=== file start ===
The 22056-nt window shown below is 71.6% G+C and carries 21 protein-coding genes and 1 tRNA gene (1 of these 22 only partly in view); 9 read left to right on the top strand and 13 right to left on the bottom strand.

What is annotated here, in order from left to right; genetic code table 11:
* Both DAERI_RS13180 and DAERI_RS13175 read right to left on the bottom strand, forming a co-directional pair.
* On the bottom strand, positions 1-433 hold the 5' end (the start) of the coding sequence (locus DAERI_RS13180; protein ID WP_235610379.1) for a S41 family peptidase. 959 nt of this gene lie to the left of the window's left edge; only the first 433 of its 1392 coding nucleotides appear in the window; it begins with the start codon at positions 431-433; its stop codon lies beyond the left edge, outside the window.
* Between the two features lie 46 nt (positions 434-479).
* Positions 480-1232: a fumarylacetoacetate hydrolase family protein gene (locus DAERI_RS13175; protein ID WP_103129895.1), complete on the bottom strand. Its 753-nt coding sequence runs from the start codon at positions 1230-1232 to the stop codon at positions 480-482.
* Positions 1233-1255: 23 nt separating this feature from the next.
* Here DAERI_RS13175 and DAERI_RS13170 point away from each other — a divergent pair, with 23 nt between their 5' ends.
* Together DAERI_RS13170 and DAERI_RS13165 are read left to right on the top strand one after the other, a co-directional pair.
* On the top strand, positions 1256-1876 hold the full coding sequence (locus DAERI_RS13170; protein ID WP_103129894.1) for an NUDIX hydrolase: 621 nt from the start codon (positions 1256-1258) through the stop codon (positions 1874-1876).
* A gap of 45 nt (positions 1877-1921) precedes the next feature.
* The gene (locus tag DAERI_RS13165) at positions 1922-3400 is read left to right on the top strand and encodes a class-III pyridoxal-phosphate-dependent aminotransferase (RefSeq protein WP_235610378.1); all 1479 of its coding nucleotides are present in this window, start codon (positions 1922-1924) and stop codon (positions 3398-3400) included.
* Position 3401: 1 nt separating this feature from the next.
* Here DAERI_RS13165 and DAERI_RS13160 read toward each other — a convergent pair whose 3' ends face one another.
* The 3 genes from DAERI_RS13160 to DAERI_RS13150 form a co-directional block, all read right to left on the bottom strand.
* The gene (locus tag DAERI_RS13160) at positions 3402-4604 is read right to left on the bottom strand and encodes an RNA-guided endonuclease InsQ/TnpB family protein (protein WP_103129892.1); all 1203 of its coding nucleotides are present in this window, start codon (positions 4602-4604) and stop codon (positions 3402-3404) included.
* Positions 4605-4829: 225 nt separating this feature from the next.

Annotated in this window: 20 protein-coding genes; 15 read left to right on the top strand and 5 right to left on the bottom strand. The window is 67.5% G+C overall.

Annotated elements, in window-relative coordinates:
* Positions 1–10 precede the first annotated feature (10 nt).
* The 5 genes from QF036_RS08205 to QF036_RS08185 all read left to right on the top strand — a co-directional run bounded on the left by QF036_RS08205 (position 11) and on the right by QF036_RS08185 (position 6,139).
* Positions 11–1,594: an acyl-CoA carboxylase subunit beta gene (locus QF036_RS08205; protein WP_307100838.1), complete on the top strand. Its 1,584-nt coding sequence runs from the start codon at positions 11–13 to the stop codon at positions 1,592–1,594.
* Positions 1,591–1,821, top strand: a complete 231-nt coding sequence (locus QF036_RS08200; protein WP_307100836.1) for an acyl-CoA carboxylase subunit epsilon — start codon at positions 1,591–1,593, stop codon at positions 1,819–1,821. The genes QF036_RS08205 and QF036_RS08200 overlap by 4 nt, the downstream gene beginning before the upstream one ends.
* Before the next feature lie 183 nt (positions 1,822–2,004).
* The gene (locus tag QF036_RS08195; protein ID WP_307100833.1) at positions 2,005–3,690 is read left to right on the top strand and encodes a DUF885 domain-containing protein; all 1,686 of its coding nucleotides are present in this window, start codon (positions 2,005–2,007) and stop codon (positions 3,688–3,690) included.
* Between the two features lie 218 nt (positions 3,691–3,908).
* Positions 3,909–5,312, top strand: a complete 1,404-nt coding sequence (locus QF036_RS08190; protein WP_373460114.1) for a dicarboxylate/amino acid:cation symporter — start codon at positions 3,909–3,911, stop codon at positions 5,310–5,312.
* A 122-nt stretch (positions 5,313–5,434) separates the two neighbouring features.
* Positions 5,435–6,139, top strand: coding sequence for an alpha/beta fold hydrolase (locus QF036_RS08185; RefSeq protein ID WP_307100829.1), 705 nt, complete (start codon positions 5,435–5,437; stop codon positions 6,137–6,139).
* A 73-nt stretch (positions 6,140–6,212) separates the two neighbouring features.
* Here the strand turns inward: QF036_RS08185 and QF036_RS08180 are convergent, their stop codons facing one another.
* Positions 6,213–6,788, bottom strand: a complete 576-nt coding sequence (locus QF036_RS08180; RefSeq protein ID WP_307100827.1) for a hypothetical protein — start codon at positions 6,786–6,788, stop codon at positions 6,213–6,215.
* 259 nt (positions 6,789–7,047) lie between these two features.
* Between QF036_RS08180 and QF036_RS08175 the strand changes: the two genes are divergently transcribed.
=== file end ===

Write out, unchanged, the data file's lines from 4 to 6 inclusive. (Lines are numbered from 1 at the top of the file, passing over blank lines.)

* On the bottom strand, positions 1-433 hold the 5' end (the start) of the coding sequence (locus DAERI_RS13180; protein ID WP_235610379.1) for a S41 family peptidase. 959 nt of this gene lie to the left of the window's left edge; only the first 433 of its 1392 coding nucleotides appear in the window; it begins with the start codon at positions 431-433; its stop codon lies beyond the left edge, outside the window.
* Between the two features lie 46 nt (positions 434-479).
* Positions 480-1232: a fumarylacetoacetate hydrolase family protein gene (locus DAERI_RS13175; protein ID WP_103129895.1), complete on the bottom strand. Its 753-nt coding sequence runs from the start codon at positions 1230-1232 to the stop codon at positions 480-482.